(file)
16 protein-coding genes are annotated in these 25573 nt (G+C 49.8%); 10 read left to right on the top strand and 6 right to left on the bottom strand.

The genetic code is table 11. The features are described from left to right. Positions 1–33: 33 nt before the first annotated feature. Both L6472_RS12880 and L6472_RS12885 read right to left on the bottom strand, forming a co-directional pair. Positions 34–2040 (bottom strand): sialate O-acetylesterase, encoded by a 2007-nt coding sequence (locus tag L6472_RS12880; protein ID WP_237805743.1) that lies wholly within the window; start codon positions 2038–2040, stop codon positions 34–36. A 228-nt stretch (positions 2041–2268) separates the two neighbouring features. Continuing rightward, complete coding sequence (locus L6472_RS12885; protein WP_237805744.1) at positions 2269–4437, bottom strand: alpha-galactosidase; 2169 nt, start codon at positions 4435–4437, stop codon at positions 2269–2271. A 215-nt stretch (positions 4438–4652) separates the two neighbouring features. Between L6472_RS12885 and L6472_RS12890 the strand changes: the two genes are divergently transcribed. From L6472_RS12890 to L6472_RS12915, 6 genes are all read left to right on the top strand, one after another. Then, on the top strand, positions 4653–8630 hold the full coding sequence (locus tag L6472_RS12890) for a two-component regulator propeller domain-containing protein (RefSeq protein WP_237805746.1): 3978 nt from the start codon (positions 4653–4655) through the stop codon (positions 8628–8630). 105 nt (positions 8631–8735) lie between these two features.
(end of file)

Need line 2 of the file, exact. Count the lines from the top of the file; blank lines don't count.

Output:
The genetic code is table 11. The features are described from left to right. Positions 1–33: 33 nt before the first annotated feature. Both L6472_RS12880 and L6472_RS12885 read right to left on the bottom strand, forming a co-directional pair. Positions 34–2040 (bottom strand): sialate O-acetylesterase, encoded by a 2007-nt coding sequence (locus tag L6472_RS12880; protein ID WP_237805743.1) that lies wholly within the window; start codon positions 2038–2040, stop codon positions 34–36. A 228-nt stretch (positions 2041–2268) separates the two neighbouring features. Continuing rightward, complete coding sequence (locus L6472_RS12885; protein WP_237805744.1) at positions 2269–4437, bottom strand: alpha-galactosidase; 2169 nt, start codon at positions 4435–4437, stop codon at positions 2269–2271. A 215-nt stretch (positions 4438–4652) separates the two neighbouring features. Between L6472_RS12885 and L6472_RS12890 the strand changes: the two genes are divergently transcribed. From L6472_RS12890 to L6472_RS12915, 6 genes are all read left to right on the top strand, one after another. Then, on the top strand, positions 4653–8630 hold the full coding sequence (locus tag L6472_RS12890) for a two-component regulator propeller domain-containing protein (RefSeq protein WP_237805746.1): 3978 nt from the start codon (positions 4653–4655) through the stop codon (positions 8628–8630). 105 nt (positions 8631–8735) lie between these two features.